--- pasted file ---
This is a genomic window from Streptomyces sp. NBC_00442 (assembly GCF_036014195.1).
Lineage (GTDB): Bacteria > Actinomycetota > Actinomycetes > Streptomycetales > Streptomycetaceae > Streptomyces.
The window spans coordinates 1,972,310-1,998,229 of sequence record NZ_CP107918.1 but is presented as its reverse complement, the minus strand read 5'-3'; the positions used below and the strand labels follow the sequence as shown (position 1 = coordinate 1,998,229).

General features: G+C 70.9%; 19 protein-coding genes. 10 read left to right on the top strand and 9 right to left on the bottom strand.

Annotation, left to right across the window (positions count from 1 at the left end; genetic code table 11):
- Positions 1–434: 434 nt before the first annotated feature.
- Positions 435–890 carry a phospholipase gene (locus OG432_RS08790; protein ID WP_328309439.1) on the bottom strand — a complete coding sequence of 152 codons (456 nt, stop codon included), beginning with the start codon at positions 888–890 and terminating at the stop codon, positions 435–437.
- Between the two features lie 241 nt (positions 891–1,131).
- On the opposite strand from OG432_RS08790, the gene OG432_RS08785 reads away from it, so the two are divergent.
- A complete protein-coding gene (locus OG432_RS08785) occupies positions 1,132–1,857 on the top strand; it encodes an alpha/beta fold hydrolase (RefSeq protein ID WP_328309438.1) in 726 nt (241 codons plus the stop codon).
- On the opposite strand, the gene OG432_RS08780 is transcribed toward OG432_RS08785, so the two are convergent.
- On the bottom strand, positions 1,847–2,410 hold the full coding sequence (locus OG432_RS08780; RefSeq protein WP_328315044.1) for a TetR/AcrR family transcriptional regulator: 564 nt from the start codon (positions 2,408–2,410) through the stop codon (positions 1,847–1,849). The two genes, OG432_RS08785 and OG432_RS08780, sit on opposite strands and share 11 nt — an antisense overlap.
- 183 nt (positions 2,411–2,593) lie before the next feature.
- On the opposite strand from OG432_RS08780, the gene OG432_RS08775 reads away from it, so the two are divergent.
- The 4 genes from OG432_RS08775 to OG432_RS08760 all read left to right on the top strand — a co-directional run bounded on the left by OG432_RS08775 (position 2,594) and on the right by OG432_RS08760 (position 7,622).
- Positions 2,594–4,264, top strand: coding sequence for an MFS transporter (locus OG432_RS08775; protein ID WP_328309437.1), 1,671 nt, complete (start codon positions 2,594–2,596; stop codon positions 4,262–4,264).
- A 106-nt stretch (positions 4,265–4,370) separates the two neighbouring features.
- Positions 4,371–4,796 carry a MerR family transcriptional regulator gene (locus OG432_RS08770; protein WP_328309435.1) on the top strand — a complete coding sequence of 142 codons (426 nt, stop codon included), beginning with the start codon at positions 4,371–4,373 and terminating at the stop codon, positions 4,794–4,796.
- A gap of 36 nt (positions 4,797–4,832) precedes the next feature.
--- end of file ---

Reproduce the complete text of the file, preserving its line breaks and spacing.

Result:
This is a genomic window from Streptomyces sp. NBC_00442 (assembly GCF_036014195.1).
Lineage (GTDB): Bacteria > Actinomycetota > Actinomycetes > Streptomycetales > Streptomycetaceae > Streptomyces.
The window spans coordinates 1,972,310-1,998,229 of sequence record NZ_CP107918.1 but is presented as its reverse complement, the minus strand read 5'-3'; the positions used below and the strand labels follow the sequence as shown (position 1 = coordinate 1,998,229).

General features: G+C 70.9%; 19 protein-coding genes. 10 read left to right on the top strand and 9 right to left on the bottom strand.

Annotation, left to right across the window (positions count from 1 at the left end; genetic code table 11):
- Positions 1–434: 434 nt before the first annotated feature.
- Positions 435–890 carry a phospholipase gene (locus OG432_RS08790; protein ID WP_328309439.1) on the bottom strand — a complete coding sequence of 152 codons (456 nt, stop codon included), beginning with the start codon at positions 888–890 and terminating at the stop codon, positions 435–437.
- Between the two features lie 241 nt (positions 891–1,131).
- On the opposite strand from OG432_RS08790, the gene OG432_RS08785 reads away from it, so the two are divergent.
- A complete protein-coding gene (locus OG432_RS08785) occupies positions 1,132–1,857 on the top strand; it encodes an alpha/beta fold hydrolase (RefSeq protein ID WP_328309438.1) in 726 nt (241 codons plus the stop codon).
- On the opposite strand, the gene OG432_RS08780 is transcribed toward OG432_RS08785, so the two are convergent.
- On the bottom strand, positions 1,847–2,410 hold the full coding sequence (locus OG432_RS08780; RefSeq protein WP_328315044.1) for a TetR/AcrR family transcriptional regulator: 564 nt from the start codon (positions 2,408–2,410) through the stop codon (positions 1,847–1,849). The two genes, OG432_RS08785 and OG432_RS08780, sit on opposite strands and share 11 nt — an antisense overlap.
- 183 nt (positions 2,411–2,593) lie before the next feature.
- On the opposite strand from OG432_RS08780, the gene OG432_RS08775 reads away from it, so the two are divergent.
- The 4 genes from OG432_RS08775 to OG432_RS08760 all read left to right on the top strand — a co-directional run bounded on the left by OG432_RS08775 (position 2,594) and on the right by OG432_RS08760 (position 7,622).
- Positions 2,594–4,264, top strand: coding sequence for an MFS transporter (locus OG432_RS08775; protein ID WP_328309437.1), 1,671 nt, complete (start codon positions 2,594–2,596; stop codon positions 4,262–4,264).
- A 106-nt stretch (positions 4,265–4,370) separates the two neighbouring features.
- Positions 4,371–4,796 carry a MerR family transcriptional regulator gene (locus OG432_RS08770; protein WP_328309435.1) on the top strand — a complete coding sequence of 142 codons (426 nt, stop codon included), beginning with the start codon at positions 4,371–4,373 and terminating at the stop codon, positions 4,794–4,796.
- A gap of 36 nt (positions 4,797–4,832) precedes the next feature.